Treaty with the Utah, 1849

Treaty with the Utah, 1849

Dec. 30, 1849. | 9 Stats., 984. | Ratified, Sept. 9, 1850. | Proclaimed, Sept. 9, 1850.

THE following articles have been duly considered and solemnly adopted by the undersigned, that is to say, James S. Calhoun, Indian agent, residing at Santa Fé, acting as commissioner in the part of the United States of America, and Quixiachigiate, Nanito, Nincocunachi, Abaganixe, Ramahi, Subleta, Rupallachi, Saguasoxego, Paguisachi, Cobaxanor, Amuche, Puigniachi, Panachi, Sichuga, Uvicaxinape, Cuchuticay, Nachitope, Nachitope, Pueguate, Guano Juas, Pacachi, Saguanchi, Acaguate nochi, Puibuquiacte, Quixache tuate, Saxiabe, Pichiute, Nochichigue, Uvive, principal and subordinate chiefs, representing the Utah tribe of Indians.


The Utah tribe of Indians do hereby acknowledge and declare they are lawfully and exclusively under the jurisdiction of the Government of said States: and to its power and authority they now unconditionally submit.


From and after the signing of this treaty, hostilities between the contracting parties shall cease, and perpetual peace and amity shall exist, the said tribe hereby binding themselves most solemnly never to associate with, or give countenance or aid to, any tribe or band of Indians, or other persons or powers, who may be, at any time, at enmity with the people or Government of said States; and that, they will, in all future time, treat honestly and humanely every citizen of the United States, and all persons and powers at peace with the said States, and all cases of aggression against the said Utahs shall be referred to the aforesaid Government for adjustment and settlement.


All American and Mexican captives, and others, taken from persons or powers at peace with the said States shall be restored and delivered by said Utahs to an authorized officer or agent of said States, at Abiquin, on or before the first day of March, in the year of our Lord one thousand eight hundred and fifty. And, in like manner, all stolen property, of every description, shall be restored by or before the aforesaid first day of March, 1850. In the event such stolen property shall have been consumed or destroyed, the said Utah Indians do agree and are hereby bound to make such restitution and under such circumstances as the Government of the United States May order and prescribe. But this article is not to be so construed or understood, as to create a claim against said States, for any losses or depredations committed by said Utahs.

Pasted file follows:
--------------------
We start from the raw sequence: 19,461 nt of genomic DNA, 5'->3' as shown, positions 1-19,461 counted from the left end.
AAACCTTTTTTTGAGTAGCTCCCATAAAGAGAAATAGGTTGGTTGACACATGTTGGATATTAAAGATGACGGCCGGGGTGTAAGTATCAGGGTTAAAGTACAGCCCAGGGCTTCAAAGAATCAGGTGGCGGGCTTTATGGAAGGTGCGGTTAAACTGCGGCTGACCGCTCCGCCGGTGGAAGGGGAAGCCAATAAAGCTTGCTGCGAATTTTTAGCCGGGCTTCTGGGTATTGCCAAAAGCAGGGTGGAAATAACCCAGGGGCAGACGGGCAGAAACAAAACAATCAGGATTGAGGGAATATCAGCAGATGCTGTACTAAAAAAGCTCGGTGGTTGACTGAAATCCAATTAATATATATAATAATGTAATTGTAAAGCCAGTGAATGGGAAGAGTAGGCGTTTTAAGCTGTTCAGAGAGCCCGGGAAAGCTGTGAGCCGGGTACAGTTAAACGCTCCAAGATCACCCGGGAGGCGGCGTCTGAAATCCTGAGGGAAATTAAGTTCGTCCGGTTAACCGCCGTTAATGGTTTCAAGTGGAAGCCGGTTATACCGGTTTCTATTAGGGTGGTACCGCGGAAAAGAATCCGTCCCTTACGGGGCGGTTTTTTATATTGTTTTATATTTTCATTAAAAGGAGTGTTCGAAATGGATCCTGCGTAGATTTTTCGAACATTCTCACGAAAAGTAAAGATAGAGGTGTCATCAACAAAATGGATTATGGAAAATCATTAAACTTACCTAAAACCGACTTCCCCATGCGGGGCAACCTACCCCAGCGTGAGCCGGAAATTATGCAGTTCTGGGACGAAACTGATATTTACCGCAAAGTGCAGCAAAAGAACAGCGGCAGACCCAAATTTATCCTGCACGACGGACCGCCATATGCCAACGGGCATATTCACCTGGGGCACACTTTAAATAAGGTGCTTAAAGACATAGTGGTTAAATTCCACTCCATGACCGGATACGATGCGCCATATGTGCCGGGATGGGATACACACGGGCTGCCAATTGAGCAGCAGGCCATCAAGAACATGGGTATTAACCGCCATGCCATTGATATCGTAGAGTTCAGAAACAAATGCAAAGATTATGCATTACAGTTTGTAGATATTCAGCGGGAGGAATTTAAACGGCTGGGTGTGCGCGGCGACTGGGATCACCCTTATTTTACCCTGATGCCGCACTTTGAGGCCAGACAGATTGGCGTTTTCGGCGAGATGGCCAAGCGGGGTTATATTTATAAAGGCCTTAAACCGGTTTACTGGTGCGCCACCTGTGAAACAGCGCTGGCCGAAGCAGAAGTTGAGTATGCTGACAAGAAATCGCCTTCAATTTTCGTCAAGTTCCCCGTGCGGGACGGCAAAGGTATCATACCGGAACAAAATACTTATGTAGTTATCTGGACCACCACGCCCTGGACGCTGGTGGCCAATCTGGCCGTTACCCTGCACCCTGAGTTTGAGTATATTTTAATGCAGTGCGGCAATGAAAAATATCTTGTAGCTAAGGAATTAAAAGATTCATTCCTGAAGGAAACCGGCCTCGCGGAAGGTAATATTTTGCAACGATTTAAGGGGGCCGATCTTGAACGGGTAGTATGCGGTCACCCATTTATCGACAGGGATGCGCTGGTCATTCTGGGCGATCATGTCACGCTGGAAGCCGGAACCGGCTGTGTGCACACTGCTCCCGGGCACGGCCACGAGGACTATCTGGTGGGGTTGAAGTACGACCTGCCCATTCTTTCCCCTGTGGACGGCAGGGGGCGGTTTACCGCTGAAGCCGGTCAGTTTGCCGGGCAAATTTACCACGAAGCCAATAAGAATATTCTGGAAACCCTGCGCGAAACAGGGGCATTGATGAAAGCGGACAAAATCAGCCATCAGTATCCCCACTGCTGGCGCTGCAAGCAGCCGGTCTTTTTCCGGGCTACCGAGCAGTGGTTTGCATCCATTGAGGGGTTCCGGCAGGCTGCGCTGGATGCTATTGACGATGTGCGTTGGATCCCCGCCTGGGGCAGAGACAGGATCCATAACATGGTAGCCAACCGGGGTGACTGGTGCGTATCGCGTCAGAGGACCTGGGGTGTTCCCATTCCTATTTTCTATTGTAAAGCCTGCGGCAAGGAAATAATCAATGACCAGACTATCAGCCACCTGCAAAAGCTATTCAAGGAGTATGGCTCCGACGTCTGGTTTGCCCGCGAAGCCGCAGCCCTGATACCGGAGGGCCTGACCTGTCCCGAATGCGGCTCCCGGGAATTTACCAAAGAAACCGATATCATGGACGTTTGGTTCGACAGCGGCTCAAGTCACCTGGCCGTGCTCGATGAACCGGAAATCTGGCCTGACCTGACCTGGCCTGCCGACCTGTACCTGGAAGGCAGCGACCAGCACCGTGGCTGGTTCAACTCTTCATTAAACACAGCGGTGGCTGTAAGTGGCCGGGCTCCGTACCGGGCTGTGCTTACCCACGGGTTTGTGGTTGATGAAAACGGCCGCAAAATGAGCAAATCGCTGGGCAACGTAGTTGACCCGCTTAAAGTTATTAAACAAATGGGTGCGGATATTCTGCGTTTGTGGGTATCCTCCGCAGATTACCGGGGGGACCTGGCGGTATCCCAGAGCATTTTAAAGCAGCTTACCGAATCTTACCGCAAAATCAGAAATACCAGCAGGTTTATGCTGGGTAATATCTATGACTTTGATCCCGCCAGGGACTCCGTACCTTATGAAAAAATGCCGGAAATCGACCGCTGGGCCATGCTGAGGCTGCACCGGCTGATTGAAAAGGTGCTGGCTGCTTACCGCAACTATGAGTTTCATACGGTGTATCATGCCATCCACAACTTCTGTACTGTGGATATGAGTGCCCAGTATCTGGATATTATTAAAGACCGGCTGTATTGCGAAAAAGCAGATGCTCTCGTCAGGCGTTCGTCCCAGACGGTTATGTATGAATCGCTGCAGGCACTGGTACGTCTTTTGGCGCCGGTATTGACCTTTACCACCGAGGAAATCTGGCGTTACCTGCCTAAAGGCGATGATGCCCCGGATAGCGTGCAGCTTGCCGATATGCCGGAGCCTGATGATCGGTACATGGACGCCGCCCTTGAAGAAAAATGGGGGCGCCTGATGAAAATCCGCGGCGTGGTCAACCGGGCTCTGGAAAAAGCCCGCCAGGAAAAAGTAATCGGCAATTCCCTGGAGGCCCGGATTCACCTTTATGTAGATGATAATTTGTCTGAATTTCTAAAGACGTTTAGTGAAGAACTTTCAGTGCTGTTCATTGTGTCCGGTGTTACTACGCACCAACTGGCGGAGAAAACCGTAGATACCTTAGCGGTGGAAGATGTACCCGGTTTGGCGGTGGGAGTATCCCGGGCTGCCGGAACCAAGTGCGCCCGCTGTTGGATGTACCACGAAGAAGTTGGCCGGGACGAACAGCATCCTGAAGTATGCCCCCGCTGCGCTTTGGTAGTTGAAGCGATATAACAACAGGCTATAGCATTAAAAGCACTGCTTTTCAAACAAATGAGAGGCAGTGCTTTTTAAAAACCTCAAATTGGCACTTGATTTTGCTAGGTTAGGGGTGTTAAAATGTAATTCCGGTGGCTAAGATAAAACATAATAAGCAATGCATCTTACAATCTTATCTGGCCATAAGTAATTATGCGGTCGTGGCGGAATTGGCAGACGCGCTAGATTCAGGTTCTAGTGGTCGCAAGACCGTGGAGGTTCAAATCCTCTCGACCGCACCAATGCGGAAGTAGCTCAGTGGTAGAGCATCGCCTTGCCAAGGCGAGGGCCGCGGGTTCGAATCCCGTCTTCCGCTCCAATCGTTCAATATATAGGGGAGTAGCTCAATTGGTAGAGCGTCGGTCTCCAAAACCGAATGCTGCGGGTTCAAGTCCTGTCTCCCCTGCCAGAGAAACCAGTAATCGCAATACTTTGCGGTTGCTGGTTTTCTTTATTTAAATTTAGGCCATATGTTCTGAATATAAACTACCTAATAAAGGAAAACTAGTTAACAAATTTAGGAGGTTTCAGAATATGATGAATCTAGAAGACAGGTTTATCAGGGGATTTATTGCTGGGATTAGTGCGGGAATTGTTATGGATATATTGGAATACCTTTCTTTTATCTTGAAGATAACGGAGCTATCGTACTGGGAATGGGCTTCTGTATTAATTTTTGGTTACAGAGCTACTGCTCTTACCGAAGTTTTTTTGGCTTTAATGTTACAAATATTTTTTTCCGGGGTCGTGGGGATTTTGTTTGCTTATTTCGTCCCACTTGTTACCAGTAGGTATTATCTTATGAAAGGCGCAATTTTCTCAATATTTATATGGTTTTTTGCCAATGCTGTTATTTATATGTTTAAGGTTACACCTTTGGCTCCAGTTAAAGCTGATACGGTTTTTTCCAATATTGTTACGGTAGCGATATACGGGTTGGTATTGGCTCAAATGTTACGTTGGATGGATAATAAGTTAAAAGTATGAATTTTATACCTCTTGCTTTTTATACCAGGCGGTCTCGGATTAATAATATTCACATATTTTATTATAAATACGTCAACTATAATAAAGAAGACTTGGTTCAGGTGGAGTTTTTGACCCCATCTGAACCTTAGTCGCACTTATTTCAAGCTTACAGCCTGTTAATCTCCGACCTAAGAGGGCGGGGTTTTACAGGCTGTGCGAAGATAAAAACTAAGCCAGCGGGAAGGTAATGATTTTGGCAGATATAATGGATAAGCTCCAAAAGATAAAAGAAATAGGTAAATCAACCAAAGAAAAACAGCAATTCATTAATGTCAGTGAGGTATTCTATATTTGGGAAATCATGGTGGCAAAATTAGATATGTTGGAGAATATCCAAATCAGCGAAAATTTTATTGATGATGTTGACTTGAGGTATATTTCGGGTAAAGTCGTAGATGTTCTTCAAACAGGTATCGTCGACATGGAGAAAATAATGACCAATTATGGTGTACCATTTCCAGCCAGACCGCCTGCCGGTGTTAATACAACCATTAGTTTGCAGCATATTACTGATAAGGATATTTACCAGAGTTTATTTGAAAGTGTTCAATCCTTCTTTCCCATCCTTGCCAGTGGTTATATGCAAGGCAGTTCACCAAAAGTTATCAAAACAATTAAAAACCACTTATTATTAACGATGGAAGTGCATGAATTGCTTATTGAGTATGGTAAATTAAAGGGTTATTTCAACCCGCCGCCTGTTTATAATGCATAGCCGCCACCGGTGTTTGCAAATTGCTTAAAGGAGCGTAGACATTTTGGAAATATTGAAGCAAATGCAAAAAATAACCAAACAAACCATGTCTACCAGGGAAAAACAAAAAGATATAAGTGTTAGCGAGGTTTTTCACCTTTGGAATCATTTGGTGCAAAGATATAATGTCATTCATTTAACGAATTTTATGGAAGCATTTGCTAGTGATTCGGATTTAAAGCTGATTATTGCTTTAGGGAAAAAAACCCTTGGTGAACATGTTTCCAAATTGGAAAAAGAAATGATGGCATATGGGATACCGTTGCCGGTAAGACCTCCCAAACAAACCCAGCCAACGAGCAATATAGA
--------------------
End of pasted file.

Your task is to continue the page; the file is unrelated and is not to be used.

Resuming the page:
The contracting parties agree that the laws now in force, and such others as may be passed, regulating the trade and intercourse, and for the preservation of peace with the various tribes of Indians under the protection and guardianship of the Government of the United States, shall be as binding and obligatory upon the said Utahs as if said laws had been enacted for their sole benefit and protection. And that said laws may be duly executed, and for all other useful purposes, the territory occupied by the Utahs is hereby annexed to New Mexico as now organized or as it may be organized or until the Government of the United States shall otherwise order.


The people of the United States, and all others in amity with the United States, shall have free passage through the territory of said Utahs, under such rules and regulations as may be adopted by authority of said States.


In order to preserve tranquility, and to afford protection to all the people and interests of the contracting parties, the Government of the United States will establish such military posts and agencies, and authorize such trading-houses, at such time and in such places as the said Government may designate.